From Europe's efforts to create regulations for data localization to worries over the security of the cloud, the leaks of the past eight months have cast a shadow over cloud providers.
RSA CONFERENCE -- San Francisco -- Last summer's revelations of the extent to which the US National Security Agency (NSA) collected data on American and foreign targets has caused rifts between global businesses that are hindering efforts to secure the cloud, said Richard Clarke, CEO of Good Harbor and a former US cyberczar, at the Cloud Security Alliance (CSA) Summit on Monday.
The steady leak of documents during the past eight months detailing the operations of the NSA intelligence collection activities has damaged both US policy efforts abroad and the business of a variety of multinational companies, especially cloud providers. Efforts to implement strong security guidelines for the cloud will have to overcome efforts by other nations to implement data residency restrictions to hinder competition, Clarke said.
"Non-US companies are using the NSA revelations as a marketing tool," he said. "There is a great deal of hypocrisy in all of this. People are suddenly amazed that intelligence agencies were collecting intelligence."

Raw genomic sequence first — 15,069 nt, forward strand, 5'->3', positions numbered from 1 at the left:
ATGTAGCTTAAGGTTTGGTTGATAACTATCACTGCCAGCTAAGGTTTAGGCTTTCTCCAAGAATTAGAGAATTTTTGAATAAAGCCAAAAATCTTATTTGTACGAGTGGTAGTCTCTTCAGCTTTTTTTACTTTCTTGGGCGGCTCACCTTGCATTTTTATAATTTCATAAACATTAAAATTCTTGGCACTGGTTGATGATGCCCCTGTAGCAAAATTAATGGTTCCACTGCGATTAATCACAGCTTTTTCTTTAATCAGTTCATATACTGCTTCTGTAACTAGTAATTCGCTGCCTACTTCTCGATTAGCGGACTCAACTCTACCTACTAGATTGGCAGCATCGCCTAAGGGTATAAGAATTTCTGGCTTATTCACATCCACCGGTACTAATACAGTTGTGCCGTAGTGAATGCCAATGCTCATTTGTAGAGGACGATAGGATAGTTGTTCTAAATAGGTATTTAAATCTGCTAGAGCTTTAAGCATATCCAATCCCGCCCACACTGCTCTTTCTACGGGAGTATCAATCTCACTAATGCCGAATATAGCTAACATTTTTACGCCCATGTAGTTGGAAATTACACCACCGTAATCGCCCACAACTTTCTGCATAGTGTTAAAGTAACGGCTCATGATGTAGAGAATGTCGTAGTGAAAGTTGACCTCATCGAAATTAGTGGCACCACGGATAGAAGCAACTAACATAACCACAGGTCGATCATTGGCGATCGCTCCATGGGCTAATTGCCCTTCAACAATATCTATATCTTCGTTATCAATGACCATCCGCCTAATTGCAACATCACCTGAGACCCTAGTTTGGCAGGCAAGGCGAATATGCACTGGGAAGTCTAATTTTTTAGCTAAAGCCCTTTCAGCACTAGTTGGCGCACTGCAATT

Requirements to force cloud providers to keep data in the country of origin and not allow data to transit through the US amount to technological nationalism and, worse, do not make the data any appreciably safer, Clarke said. Data hosting in Europe will be just as easy to get access to as data hosted in the US or another country, Clarke said.
Robert Lemos is a veteran technology journalist of more than 16 years and a former research engineer, writing articles that have appeared in Business Week, CIO Magazine, CNET News.com, Computing Japan, CSO Magazine, Dark Reading, eWEEK, InfoWorld, MIT's Technology Review, ... View Full Bio
Security Job #1 For FedsThe 2014 InformationWeek Government IT Priorities Survey shows federal IT pros care about security - itís rated as very important by 69% of respondents, 30 percentage points ahead of the No. 2 priority, disaster recovery. Will the upcoming NIST cyber-security framework help manage risk?